In Jainism, attainment of enlightenment is possible only if the seeker possesses certain virtues. All Jains are supposed to take up the five vows of ahimsa (non violence), satya (truthfulness), asteya (non stealing), aparigraha (non attachment) and brahmacharya (celibacy) before becoming a monk. These vows are laid down by the Tirthankaras. Other virtues which are supposed to be followed by both monks as well as laypersons include forgiveness, humility, self-restraint and straightforwardness. These vows assists the seeker to escape from the karmic bondages thereby escaping the cycle of birth and death to attain liberation.

Sikhism

See also: Five Virtues

Sikh ethics emphasize the congruence between spiritual development and everyday moral conduct. Its founder Guru Nanak summarized this perspective:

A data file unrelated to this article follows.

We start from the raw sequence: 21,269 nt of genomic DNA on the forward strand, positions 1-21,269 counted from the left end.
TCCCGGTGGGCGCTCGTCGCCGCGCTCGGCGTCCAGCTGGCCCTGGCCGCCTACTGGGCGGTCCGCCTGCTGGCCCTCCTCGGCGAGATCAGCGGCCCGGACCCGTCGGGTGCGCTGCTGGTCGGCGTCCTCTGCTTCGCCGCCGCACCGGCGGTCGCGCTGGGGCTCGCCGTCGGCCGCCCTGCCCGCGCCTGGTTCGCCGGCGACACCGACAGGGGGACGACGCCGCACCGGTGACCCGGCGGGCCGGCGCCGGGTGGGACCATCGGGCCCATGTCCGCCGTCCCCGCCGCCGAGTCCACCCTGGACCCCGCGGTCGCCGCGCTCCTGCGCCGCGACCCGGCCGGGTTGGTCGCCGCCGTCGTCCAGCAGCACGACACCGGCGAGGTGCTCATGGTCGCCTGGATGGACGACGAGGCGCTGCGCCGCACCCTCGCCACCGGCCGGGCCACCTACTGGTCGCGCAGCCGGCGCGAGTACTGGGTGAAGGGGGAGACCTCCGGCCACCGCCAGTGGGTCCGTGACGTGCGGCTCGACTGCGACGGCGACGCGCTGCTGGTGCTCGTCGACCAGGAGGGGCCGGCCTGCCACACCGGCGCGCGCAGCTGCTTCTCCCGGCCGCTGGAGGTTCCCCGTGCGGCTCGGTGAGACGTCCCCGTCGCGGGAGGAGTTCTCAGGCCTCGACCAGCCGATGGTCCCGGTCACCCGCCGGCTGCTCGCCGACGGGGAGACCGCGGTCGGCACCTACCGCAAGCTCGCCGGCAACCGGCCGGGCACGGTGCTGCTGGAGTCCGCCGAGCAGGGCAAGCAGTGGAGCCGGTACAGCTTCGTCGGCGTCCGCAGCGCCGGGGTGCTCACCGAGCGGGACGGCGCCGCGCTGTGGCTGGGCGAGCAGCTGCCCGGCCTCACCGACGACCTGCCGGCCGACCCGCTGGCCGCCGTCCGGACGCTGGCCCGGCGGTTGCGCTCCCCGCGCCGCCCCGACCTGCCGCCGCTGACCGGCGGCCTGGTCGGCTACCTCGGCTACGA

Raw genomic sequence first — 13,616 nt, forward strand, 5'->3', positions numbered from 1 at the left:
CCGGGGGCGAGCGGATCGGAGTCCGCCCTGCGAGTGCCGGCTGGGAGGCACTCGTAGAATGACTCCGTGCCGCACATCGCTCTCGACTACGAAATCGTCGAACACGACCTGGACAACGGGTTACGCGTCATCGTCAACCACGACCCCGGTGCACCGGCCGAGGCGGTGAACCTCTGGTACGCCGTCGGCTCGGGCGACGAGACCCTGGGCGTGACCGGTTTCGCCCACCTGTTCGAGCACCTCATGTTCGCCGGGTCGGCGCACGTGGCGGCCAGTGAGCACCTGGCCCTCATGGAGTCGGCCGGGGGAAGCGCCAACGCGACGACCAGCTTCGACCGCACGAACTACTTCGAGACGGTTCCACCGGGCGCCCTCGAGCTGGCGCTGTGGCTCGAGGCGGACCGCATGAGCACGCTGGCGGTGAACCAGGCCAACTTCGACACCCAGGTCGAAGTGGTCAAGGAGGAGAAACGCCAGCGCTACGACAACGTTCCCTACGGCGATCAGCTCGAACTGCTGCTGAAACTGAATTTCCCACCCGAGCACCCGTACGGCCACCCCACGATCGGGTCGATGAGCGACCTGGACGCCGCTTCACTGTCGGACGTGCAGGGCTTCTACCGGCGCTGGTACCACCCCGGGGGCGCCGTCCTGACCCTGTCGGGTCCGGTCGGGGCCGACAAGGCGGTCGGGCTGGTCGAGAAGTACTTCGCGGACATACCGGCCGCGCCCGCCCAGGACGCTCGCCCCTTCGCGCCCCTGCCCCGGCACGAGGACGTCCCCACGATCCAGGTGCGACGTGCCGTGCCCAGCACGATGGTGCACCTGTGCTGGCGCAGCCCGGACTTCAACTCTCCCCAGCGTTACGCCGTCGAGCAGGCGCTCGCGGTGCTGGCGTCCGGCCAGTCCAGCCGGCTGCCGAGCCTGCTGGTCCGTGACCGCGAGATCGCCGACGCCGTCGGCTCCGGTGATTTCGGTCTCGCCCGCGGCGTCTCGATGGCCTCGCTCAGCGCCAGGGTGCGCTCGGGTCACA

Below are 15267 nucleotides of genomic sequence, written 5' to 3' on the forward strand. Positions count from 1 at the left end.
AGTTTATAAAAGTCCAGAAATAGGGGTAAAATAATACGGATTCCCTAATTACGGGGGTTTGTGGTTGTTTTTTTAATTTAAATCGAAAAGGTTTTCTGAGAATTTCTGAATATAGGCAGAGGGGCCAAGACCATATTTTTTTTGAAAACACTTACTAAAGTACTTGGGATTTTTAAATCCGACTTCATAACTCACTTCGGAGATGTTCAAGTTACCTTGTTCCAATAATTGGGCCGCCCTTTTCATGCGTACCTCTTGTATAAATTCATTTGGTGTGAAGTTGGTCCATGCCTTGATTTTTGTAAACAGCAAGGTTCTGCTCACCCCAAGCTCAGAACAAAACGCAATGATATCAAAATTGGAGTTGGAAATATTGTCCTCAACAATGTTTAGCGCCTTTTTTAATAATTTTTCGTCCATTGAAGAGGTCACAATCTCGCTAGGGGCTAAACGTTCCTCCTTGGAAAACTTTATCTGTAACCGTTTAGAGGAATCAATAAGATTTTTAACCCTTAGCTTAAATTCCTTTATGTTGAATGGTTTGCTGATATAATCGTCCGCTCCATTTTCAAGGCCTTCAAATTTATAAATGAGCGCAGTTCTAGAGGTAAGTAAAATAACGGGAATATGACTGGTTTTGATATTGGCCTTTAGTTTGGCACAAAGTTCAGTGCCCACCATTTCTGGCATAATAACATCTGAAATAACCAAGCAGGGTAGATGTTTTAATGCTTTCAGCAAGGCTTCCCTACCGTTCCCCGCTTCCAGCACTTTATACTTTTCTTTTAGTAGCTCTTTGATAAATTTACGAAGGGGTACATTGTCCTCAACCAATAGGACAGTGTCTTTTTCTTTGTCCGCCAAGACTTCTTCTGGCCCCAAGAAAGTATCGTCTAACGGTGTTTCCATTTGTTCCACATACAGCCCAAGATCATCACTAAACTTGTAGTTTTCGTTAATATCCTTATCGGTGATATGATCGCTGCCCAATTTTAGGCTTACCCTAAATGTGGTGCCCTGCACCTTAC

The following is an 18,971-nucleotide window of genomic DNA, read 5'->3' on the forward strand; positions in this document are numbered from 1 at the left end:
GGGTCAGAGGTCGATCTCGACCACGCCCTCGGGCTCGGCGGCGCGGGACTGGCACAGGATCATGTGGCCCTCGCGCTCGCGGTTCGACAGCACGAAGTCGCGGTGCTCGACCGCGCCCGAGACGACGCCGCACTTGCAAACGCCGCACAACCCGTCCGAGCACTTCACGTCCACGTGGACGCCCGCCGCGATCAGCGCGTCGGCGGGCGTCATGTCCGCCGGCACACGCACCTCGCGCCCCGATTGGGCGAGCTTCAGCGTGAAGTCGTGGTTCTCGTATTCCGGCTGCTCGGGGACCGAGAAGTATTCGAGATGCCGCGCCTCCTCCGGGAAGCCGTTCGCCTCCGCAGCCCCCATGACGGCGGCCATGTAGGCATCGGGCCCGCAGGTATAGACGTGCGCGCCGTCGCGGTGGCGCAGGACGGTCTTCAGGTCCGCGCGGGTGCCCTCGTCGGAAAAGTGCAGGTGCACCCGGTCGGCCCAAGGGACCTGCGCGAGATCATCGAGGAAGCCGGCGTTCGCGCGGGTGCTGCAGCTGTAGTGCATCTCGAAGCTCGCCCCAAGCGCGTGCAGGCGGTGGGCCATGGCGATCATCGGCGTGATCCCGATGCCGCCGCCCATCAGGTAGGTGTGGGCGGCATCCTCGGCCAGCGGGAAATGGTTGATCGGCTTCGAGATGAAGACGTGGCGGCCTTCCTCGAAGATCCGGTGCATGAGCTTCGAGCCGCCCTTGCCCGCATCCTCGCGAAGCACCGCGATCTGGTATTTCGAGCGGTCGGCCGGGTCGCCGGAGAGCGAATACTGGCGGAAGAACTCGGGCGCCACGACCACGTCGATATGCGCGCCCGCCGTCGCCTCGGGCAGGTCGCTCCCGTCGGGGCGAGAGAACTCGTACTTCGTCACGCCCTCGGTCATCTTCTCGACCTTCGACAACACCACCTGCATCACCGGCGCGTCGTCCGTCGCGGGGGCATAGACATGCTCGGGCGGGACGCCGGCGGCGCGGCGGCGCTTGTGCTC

Truth is the highest virtue, but higher still is truthful living.

René Descartes

For the Rationalist philosopher René Descartes, virtue consists in the correct reasoning that should guide our actions. Men should seek the sovereign good that Descartes, following Zeno, identifies with virtue, as this produces a solid blessedness or pleasure. For Epicurus the sovereign good was pleasure, and Descartes says that in fact this is not in contradiction with Zeno's teaching, because virtue produces a spiritual pleasure, that is better than bodily pleasure. Regarding Aristotle's opinion that happiness depends on the goods of fortune, Descartes does not deny that these goods contribute to happiness, but remarks that they are in great proportion outside one's own control, whereas one's mind is under one's complete control.